Before the opening tip-off, Lucas Grigonis confessed to a feeling of unease. The small Smithtown Christian School gym, with its loud fans seated so close to the basketball court and a rubberized playing surface that’s different from most other gym floors, isn’t the easiest place for visiting teams to play.
That has certainly been true for Southold.
“Never easy,” said Grigonis, who played for Southold before going on to become its coach. “When I played here as a player it wasn’t easy. Coaching, I haven’t had an easy game yet.”
Southold never looked comfortable in its 66-47 defeat. Nick Grathwohl got into foul trouble early and was denied his opportunity to score his 1,000th career point after fouling out 2 minutes, 9 seconds into the third quarter of the Suffolk County League VIII game.
Grathwohl, who needed 17 points to reach 1,000, hit all three of his shots for eight points. The senior guard played only 8:36 because of foul trouble. After picking up his fourth foul, he was immediately assessed a technical foul for his fifth, sending him to the bench.
“The refs did us no favors in that aspect, but Nick has to work on that, I guess, to keep his emotions to himself,” said Grigonis.
Asked if this sort of thing had ever happened to him before, Grathwohl answered: “All the time. Players are just in my face, trying to get in my head or whatever. I try not to let it happen, but there are a lot of things that the refs didn’t see today and they just saw what I did, I guess, so I got called for them and taken out of the game.”
Grathwohl is now only nine points away from becoming the first Southold boy to score 1,000 points since 2015. It looks likely he will achieve that milestone in Southold’s next game at Greenport Thursday night. That will be the team’s sixth straight road game. Carl Stepnowsky (1987), Tim Stepnowsky (1990), Sean O’Hara (2006) and Liam Walker (2015) are Southold’s verified 1,000-point scorers, according to Grigonis.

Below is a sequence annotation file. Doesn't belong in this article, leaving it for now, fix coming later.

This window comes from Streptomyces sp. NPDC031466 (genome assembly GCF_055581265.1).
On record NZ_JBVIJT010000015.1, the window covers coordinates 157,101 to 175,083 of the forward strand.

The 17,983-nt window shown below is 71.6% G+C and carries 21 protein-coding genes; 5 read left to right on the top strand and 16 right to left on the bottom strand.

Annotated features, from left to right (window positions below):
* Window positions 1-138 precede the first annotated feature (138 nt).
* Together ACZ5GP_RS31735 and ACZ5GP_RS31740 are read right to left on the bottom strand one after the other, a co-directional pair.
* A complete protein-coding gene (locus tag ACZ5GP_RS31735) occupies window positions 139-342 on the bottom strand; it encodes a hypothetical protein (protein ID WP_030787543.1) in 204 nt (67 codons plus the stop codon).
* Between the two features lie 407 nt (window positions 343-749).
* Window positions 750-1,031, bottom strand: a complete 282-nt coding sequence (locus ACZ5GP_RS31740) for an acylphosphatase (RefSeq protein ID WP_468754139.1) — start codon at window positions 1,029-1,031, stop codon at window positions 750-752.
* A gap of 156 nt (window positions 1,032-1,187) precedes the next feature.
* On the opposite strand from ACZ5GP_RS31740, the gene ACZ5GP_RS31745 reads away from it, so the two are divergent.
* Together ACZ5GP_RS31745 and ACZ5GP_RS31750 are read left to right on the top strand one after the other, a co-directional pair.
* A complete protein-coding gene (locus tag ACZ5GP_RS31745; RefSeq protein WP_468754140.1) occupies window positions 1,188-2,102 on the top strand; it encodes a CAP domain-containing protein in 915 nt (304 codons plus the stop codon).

An earlier chance for Grathwohl to reach the mark was missed Friday night when Bridgehampton forfeited to Southold because it didn’t have enough players, according to Grigonis. That result, though, officially recorded as a 2-0 win, clinched Southold a playoff berth for a third consecutive year.
Smithtown Christian (6-8, 6-2), which booked a playoff spot itself with Tuesday’s win, looked a lot better than it did in Southold on Dec. 12 when it lost, 61-44. Very similar to Tuesday’s score, except in reverse.
“The reason we lost today was we didn’t execute on either end,” said Grigonis.
The Knights came out strong, scored the game’s first 10 points and were off and running. They were also hitting their fair share of shots — 49.1% of them.
“I think we were just overwhelmed,” said Grathwohl.
Joshua Mangum hit enough of those shots to bring him 22 points as well as eight assists. Denmark Simon knocked down four three-pointers as part of his 16-point effort. Gabe Gibson added 15 points and John Ever pulled down 10 rebounds to go with six points.
With Grathwohl on the bench, Southold (10-6, 6-2) turned to Jaishaun McRae and Nick DeNicola to help run things. McRae had 13 points.
“The [atmosphere] is weird, the floor is weird but, I don’t know, our job is to adjust to that,” Southold senior Cole Brigham said. “We didn’t really do that well tonight. We can’t blame the court for our failures. We didn’t play well, and that’s on us.”
Grathwohl headed to the bench with two fouls already assessed to him just 3:10 into the game. He picked up a third foul in the second quarter and played only 6:27 of the opening 16:00. Later, he was sent to the bench for good.
Southold was already without another one of its principal scorers, senior Steven Russell, who watched the game from the bench dressed in street clothes because of a hamstring injury.
Asked if he could have expected the game to turn out the way it did, Grathwohl replied: “I never go into a game saying we’re going to lose. Some nights you just have really good nights and then you have really bad nights. This was just a bad night for us.”